Every line of your dialogue should include quotation marks that begin and end each exchange. For example, the first two lines of your conversation should read as:
"Now we fish together again."
"No. I am not lucky. I am not lucky anymore."
And so on. That way, when you return to the narrative in a new paragraph, the reader will understand the difference between when the characters speak and when the essayist returns.
Is this entire block a quotation from The Old Man and the Sea? If so, make sure to copy it exactly as Ernest Hemingway wrote it, or exactly as it appears in the source you are using. If there are cues like "the boy said," you must (or at least should) include them. Those cues must appear outside the quotation marks, though. For example, I believe the full text reads:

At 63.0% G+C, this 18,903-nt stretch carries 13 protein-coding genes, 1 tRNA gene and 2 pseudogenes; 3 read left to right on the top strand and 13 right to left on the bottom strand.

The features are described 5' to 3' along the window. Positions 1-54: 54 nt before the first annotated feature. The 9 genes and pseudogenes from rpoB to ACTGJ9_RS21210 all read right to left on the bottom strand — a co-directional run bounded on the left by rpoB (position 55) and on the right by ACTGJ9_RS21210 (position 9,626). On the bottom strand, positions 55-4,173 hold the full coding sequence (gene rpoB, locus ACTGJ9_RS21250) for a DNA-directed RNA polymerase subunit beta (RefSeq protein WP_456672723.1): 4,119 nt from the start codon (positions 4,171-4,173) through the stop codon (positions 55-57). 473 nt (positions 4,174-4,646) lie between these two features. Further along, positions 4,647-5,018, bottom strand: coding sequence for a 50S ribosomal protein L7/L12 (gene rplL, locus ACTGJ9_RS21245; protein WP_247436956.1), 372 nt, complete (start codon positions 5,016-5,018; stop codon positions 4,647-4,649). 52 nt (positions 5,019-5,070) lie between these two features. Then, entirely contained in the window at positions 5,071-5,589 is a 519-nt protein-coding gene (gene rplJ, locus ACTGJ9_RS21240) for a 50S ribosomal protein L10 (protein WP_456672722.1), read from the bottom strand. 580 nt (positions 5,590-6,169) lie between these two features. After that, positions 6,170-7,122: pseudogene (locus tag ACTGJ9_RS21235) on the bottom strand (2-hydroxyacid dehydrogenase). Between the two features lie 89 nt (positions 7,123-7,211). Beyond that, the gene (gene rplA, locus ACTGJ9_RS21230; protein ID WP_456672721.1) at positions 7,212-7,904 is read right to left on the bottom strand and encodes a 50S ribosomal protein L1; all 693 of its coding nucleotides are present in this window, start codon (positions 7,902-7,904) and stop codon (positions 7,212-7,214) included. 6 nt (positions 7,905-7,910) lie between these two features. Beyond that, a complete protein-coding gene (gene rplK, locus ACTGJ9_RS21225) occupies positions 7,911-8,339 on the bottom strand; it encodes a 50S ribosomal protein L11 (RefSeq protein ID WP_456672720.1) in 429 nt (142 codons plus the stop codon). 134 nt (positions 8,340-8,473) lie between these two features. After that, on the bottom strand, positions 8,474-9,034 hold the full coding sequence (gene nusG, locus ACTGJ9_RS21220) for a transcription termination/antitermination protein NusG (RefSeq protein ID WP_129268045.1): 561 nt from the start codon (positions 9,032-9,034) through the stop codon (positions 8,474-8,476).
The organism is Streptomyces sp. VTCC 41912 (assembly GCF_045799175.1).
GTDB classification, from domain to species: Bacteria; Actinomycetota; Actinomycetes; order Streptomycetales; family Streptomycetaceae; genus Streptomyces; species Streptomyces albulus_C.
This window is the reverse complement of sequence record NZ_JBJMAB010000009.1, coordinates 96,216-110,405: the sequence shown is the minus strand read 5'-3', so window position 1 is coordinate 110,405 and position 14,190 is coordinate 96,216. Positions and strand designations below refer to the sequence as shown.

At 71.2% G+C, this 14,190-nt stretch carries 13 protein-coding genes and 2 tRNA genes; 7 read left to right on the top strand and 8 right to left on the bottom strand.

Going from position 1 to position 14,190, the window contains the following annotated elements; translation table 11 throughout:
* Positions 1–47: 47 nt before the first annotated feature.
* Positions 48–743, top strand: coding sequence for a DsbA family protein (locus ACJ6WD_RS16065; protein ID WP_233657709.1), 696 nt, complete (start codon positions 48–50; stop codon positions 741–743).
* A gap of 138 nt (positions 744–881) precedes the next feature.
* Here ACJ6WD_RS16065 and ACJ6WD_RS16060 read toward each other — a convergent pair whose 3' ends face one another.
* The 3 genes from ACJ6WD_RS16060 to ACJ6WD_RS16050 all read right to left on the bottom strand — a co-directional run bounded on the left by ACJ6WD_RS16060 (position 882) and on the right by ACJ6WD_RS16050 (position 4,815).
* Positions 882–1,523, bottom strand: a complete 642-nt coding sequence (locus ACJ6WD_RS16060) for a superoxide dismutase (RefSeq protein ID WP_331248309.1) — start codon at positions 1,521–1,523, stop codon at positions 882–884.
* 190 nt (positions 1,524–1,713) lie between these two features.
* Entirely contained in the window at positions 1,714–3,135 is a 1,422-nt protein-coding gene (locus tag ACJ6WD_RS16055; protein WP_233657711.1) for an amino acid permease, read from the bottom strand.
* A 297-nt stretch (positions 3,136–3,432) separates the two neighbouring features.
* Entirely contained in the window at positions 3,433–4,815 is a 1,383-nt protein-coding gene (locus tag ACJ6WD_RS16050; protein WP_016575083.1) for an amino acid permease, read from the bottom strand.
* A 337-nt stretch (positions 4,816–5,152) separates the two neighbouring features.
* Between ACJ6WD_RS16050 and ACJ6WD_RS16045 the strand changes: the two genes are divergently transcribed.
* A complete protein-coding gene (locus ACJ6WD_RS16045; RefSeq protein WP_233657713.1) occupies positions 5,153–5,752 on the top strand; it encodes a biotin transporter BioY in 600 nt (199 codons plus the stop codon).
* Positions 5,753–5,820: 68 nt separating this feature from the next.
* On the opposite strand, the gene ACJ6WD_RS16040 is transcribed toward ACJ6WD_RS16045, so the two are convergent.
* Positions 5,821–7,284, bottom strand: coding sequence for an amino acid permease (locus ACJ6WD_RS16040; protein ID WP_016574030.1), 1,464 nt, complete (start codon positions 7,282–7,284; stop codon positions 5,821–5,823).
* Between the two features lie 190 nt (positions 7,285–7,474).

"The hell with luck," the boy said. "I'll bring the luck with me."
These character cues allow the reader to follow the dialogue more easily. I see you took this one out and inserted an ellipsis in its place. I wouldn't do this. You want to make your essay as logical and as easy to understand as possible.